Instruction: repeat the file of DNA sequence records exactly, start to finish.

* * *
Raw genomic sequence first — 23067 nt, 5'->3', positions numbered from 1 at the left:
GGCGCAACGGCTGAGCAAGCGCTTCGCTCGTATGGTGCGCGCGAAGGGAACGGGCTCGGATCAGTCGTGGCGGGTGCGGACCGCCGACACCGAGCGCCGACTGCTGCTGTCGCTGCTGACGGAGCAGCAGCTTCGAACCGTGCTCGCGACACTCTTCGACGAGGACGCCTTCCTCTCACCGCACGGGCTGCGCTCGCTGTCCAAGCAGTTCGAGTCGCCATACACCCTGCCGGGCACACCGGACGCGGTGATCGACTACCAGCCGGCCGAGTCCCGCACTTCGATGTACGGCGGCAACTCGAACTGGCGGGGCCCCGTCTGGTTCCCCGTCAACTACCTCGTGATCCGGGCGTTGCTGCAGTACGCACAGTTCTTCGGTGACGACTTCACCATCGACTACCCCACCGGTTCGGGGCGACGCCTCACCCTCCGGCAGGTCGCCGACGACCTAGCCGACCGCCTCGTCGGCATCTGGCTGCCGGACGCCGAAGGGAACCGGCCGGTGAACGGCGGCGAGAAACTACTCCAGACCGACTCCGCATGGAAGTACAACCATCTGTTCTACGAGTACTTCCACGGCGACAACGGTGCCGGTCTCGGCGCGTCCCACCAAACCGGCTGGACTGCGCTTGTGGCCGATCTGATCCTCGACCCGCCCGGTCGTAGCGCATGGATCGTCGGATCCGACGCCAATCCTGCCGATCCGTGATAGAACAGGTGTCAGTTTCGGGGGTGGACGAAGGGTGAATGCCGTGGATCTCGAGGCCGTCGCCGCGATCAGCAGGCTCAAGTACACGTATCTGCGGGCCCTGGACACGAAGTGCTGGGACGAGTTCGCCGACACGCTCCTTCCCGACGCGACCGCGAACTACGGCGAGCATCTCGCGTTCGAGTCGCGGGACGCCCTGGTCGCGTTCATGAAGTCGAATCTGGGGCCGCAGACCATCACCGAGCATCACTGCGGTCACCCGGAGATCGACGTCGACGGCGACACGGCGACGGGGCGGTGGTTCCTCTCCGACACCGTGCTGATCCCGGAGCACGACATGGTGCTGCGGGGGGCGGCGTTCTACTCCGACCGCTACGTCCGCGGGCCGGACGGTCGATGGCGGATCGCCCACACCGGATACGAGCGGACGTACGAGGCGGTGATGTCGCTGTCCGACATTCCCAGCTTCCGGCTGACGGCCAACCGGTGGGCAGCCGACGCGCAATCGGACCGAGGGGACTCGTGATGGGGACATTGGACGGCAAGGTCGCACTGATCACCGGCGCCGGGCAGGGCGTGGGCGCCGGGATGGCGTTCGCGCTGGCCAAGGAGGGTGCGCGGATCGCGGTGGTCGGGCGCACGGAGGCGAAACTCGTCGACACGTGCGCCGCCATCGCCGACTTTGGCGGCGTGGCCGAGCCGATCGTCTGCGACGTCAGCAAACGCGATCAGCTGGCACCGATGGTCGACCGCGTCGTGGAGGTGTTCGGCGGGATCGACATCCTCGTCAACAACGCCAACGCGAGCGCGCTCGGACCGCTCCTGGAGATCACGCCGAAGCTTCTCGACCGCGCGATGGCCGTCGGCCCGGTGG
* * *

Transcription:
Raw genomic sequence first — 23067 nt, 5'->3', positions numbered from 1 at the left:
GGCGCAACGGCTGAGCAAGCGCTTCGCTCGTATGGTGCGCGCGAAGGGAACGGGCTCGGATCAGTCGTGGCGGGTGCGGACCGCCGACACCGAGCGCCGACTGCTGCTGTCGCTGCTGACGGAGCAGCAGCTTCGAACCGTGCTCGCGACACTCTTCGACGAGGACGCCTTCCTCTCACCGCACGGGCTGCGCTCGCTGTCCAAGCAGTTCGAGTCGCCATACACCCTGCCGGGCACACCGGACGCGGTGATCGACTACCAGCCGGCCGAGTCCCGCACTTCGATGTACGGCGGCAACTCGAACTGGCGGGGCCCCGTCTGGTTCCCCGTCAACTACCTCGTGATCCGGGCGTTGCTGCAGTACGCACAGTTCTTCGGTGACGACTTCACCATCGACTACCCCACCGGTTCGGGGCGACGCCTCACCCTCCGGCAGGTCGCCGACGACCTAGCCGACCGCCTCGTCGGCATCTGGCTGCCGGACGCCGAAGGGAACCGGCCGGTGAACGGCGGCGAGAAACTACTCCAGACCGACTCCGCATGGAAGTACAACCATCTGTTCTACGAGTACTTCCACGGCGACAACGGTGCCGGTCTCGGCGCGTCCCACCAAACCGGCTGGACTGCGCTTGTGGCCGATCTGATCCTCGACCCGCCCGGTCGTAGCGCATGGATCGTCGGATCCGACGCCAATCCTGCCGATCCGTGATAGAACAGGTGTCAGTTTCGGGGGTGGACGAAGGGTGAATGCCGTGGATCTCGAGGCCGTCGCCGCGATCAGCAGGCTCAAGTACACGTATCTGCGGGCCCTGGACACGAAGTGCTGGGACGAGTTCGCCGACACGCTCCTTCCCGACGCGACCGCGAACTACGGCGAGCATCTCGCGTTCGAGTCGCGGGACGCCCTGGTCGCGTTCATGAAGTCGAATCTGGGGCCGCAGACCATCACCGAGCATCACTGCGGTCACCCGGAGATCGACGTCGACGGCGACACGGCGACGGGGCGGTGGTTCCTCTCCGACACCGTGCTGATCCCGGAGCACGACATGGTGCTGCGGGGGGCGGCGTTCTACTCCGACCGCTACGTCCGCGGGCCGGACGGTCGATGGCGGATCGCCCACACCGGATACGAGCGGACGTACGAGGCGGTGATGTCGCTGTCCGACATTCCCAGCTTCCGGCTGACGGCCAACCGGTGGGCAGCCGACGCGCAATCGGACCGAGGGGACTCGTGATGGGGACATTGGACGGCAAGGTCGCACTGATCACCGGCGCCGGGCAGGGCGTGGGCGCCGGGATGGCGTTCGCGCTGGCCAAGGAGGGTGCGCGGATCGCGGTGGTCGGGCGCACGGAGGCGAAACTCGTCGACACGTGCGCCGCCATCGCCGACTTTGGCGGCGTGGCCGAGCCGATCGTCTGCGACGTCAGCAAACGCGATCAGCTGGCACCGATGGTCGACCGCGTCGTGGAGGTGTTCGGCGGGATCGACATCCTCGTCAACAACGCCAACGCGAGCGCGCTCGGACCGCTCCTGGAGATCACGCCGAAGCTTCTCGACCGCGCGATGGCCGTCGGCCCGGTGG